Tuesday, September 2, 2008

#35 - John Fitzgerald Kennedy, 1961-1963

I'll get this right out there at the outset. John Fitzgerald Kennedy is my favorite president. Sure his presidency was short, he had many problems, and was a bit of a womanizer. But as I have long said, what men do with their personal lives is their business as long as it does not affect the office. I am sure that his assassination and the snuffing out of his youthful "vigah" certainly led to the lionization of the man who was the 35th President of the United States.

After graduating from Harvard University in 1940, Kennedy entered the Navy and commanded a PT boat in the Pacific during World War II. In 1943, PT 109 was struck by a Japanese destroyer, Kennedy is credited with saving the majority of his crew, despite suffering severe injuries in the accident, giving him back problems that would afflict him for the remainder of his life.

When he returned to Massachusetts after the war, he was elected to Congress and moved to the Senate in 1953. In 1956, his name was placed in nomination for the vice presidency at the Democratic convention. Kennedy and his allies soon realized that the nomination was not within their grasp and Kennedy withdrew. In retrospect, a good move, as the ticket of Stevenson and Kefauver was buried in the Eisenhower landslide in 1956.

Kennedy declared his intention to run for President in January 0f 1960 and went to the convention with enough votes to secure the nomination. In order to ensure party unity and secure votes where Kennedy might not otherwise find them, Kennedy tapped Lyndon Johnson to be the vice presidential nominee, in one of the biggest political compromises of the 20th Century. With his election by the narrowest margins (allegations of voting fraud were rampant), Kennedy became the first Roman Catholic President.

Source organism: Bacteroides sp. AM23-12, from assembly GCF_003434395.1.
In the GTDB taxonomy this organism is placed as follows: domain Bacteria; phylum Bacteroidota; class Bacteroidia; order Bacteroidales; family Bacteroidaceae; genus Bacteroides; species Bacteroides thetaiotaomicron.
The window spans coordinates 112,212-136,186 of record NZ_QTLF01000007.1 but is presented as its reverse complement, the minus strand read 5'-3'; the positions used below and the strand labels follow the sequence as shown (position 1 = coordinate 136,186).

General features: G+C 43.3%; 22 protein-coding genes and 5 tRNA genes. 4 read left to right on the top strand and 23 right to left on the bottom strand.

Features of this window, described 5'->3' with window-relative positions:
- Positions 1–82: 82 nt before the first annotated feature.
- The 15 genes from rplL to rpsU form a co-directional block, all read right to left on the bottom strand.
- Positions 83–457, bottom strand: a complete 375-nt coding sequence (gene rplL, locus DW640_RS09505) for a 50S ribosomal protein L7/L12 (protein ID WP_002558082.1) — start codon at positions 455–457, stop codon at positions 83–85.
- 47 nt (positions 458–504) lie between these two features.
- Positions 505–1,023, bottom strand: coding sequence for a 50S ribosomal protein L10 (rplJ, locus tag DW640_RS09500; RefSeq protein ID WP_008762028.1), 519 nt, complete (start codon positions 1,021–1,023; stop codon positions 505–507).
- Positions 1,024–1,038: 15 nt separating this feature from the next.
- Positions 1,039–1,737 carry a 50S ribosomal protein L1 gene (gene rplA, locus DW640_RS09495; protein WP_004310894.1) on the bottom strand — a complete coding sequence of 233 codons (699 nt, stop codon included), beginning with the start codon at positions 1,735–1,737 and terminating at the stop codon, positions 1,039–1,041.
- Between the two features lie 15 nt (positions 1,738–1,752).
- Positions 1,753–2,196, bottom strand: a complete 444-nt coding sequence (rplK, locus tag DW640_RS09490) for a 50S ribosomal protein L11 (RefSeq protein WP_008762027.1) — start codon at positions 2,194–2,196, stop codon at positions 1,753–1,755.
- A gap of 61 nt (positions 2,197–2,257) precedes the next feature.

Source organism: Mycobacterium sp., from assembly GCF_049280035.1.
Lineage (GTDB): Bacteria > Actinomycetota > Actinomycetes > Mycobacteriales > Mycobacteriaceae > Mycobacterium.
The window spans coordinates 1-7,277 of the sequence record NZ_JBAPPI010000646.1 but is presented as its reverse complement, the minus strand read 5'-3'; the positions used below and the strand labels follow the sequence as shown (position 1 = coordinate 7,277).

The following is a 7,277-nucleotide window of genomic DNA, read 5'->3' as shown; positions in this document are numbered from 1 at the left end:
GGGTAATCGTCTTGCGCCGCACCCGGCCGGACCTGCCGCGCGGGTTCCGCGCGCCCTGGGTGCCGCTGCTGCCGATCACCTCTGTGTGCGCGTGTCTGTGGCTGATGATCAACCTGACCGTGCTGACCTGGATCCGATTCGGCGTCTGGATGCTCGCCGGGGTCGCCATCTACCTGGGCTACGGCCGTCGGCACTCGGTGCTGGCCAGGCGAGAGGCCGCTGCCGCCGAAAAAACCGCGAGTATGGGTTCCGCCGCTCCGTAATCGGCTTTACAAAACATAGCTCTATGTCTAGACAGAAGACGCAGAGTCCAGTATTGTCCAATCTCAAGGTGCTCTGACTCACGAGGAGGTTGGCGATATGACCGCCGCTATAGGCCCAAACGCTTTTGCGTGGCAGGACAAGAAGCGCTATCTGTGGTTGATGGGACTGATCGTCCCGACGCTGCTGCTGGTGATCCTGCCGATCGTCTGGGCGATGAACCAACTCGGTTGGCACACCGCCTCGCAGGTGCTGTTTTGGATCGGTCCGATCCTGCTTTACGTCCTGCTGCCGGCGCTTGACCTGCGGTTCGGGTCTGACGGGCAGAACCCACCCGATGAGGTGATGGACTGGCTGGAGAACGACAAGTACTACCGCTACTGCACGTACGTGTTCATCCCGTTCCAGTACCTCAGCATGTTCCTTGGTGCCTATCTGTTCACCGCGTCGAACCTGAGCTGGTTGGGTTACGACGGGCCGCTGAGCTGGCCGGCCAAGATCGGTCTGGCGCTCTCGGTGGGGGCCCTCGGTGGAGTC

Kennedy's brief administration was marked by a series of foreign policy issues. In April 1961, shortly after taking office, Kennedy authorized the invasion of Cuba to try and topple the Castro regime. The troops were not given air support and the majority of the invaders were captured by Cuban military forces. The name of the failed invasion became known as the "Bay of Pigs." In the fall of 1962, Kennedy faced another challenge with Cuba with the Cuban Missile Crisis. Soviet forces had installed missiles in the island nation, with the ability of reaching U.S. shores in minutes. Kennedy ordered a naval blockade of the island and tensions rose very quickly. The Soviet Union blinked first and dismantled the missiles and war was averted.

In 1961, Kennedy faced his second major foreign policy crisis when the Soviets decided to further divide the city of Berlin, by erecting a wall between East Berlin and the rest of the city. The Berlin Wall divided the city until the fall of communism and was finally broken down in 1989. In June 1963, Kennedy traveled to Germany and gave his famous, "Ich bin ein Berliner" speech. In 1987, two years before the wall came down, President Reagan exhorted the Soviet leader Mikhail Gorbachev to "tear down this wall."